A History of the World in 100 Objects from the British Museum explored the history of humanity — how we have shaped the world, and how the world has shaped us.
From stone to gold, clay to plastic, the exhibition traced the past through objects people have made, including the famous Lewis chessmen and the extraordinary bronze head of Caesar Augustus.
Previously on show at the National Museum of Australia from 9 September 2016 until 29 January 2017
Listen to expert presenters help make sense of two million years of human history and share the story behind some of the key objects from the exhibition.
As host venue, the National Museum was invited to select a 101st object to mark a point on Australia’s journey through history.
A behind the scenes glimpse of the 8 September 2016 media launch with National Museum Director Dr Mathew Trinca and British Museum Curator Belinda Crerar.
MATHEW TRINCA: I say this really honestly when I say A History of the World in 100 Objects is an exhibition like no other. Its story is really our story — the story of us — and it represents human experience over a vast swathe? of two million years.
BELINDA CRERAR: What really makes this exhibition unique is that it is a history told directly through objects and this for me is really special. What I find really fascinating about this exhibition is it’s through the objects themselves that we can access the concerns and the thoughts of societies who made them; the people who created them.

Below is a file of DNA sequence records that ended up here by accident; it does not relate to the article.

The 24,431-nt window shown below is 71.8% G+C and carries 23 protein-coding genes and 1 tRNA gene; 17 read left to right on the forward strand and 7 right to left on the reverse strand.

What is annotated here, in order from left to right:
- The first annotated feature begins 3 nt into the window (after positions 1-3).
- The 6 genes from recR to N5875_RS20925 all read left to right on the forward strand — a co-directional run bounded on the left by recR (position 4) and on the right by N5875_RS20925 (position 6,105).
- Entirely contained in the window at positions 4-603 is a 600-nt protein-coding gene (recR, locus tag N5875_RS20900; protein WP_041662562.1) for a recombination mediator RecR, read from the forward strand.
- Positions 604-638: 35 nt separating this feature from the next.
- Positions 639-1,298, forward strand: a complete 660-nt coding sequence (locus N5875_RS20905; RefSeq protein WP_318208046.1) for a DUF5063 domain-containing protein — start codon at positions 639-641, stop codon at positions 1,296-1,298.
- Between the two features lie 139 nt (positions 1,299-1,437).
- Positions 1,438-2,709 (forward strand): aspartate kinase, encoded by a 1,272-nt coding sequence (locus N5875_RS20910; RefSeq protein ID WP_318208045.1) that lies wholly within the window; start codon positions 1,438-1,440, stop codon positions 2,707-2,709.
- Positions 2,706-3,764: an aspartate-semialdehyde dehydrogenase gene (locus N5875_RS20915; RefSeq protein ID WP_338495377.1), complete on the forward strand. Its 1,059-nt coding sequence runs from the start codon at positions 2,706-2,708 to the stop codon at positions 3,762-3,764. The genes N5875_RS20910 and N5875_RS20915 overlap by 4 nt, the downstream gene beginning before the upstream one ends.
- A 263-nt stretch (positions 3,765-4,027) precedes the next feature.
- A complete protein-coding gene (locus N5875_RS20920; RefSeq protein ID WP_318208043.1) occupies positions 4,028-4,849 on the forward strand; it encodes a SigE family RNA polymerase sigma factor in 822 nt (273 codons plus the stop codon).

- Major British Museum collections coming to National Museum of Australia
- National Museum marks one-millionth global visit to A History of the World in 100 Objects
- National Museum wins Canberra Region Tourism Award for the second time
- 50,000 visits to A History of the World
- Vision and hearing impaired access for A History of the World in 100 Objects
- Remarkable treasures from the British Museum’s collection on display in Canberra
- CSIRO global wi-fi invention in A History of the World in 100 Objects exhibition
- Major partnership between the National Museum and British Museum
The presentation of this exhibition was a collaboration between the British Museum, the Western Australian Museum and the National Museum of Australia.
The exhibition A History of the World in 100 Objects was supported by the Australian Government International Exhibitions Insurance (AGIEI) Program. This program provides funding for the purchase of insurance for significant cultural exhibitions. Without AGIEI, the high cost of insuring significant cultural items would prohibit this major exhibition from touring to Australia.